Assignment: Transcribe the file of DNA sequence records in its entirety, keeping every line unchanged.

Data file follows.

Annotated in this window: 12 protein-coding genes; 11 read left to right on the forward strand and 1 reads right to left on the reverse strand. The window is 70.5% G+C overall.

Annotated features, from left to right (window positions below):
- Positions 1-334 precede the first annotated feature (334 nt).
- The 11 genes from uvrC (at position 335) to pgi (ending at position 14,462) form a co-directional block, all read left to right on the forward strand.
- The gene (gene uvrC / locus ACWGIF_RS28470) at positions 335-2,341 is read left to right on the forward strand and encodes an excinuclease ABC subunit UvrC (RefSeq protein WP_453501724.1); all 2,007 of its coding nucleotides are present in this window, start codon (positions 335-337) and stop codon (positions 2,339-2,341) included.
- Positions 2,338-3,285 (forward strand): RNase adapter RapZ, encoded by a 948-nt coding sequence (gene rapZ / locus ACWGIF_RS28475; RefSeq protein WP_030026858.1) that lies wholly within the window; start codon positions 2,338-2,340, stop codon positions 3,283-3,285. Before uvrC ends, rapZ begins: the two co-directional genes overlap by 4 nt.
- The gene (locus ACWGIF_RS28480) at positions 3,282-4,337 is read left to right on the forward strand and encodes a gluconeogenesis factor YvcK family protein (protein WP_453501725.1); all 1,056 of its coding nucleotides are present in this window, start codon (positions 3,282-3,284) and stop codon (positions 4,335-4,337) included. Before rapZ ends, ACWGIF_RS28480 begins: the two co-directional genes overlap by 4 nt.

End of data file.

Annotated in this window: 12 protein-coding genes; 11 read left to right on the forward strand and 1 reads right to left on the reverse strand. The window is 70.5% G+C overall.

Annotated features, from left to right (window positions below):
- Positions 1-334 precede the first annotated feature (334 nt).
- The 11 genes from uvrC (at position 335) to pgi (ending at position 14,462) form a co-directional block, all read left to right on the forward strand.
- The gene (gene uvrC / locus ACWGIF_RS28470) at positions 335-2,341 is read left to right on the forward strand and encodes an excinuclease ABC subunit UvrC (RefSeq protein WP_453501724.1); all 2,007 of its coding nucleotides are present in this window, start codon (positions 335-337) and stop codon (positions 2,339-2,341) included.
- Positions 2,338-3,285 (forward strand): RNase adapter RapZ, encoded by a 948-nt coding sequence (gene rapZ / locus ACWGIF_RS28475; RefSeq protein WP_030026858.1) that lies wholly within the window; start codon positions 2,338-2,340, stop codon positions 3,283-3,285. Before uvrC ends, rapZ begins: the two co-directional genes overlap by 4 nt.
- The gene (locus ACWGIF_RS28480) at positions 3,282-4,337 is read left to right on the forward strand and encodes a gluconeogenesis factor YvcK family protein (protein WP_453501725.1); all 1,056 of its coding nucleotides are present in this window, start codon (positions 3,282-3,284) and stop codon (positions 4,335-4,337) included. Before rapZ ends, ACWGIF_RS28480 begins: the two co-directional genes overlap by 4 nt.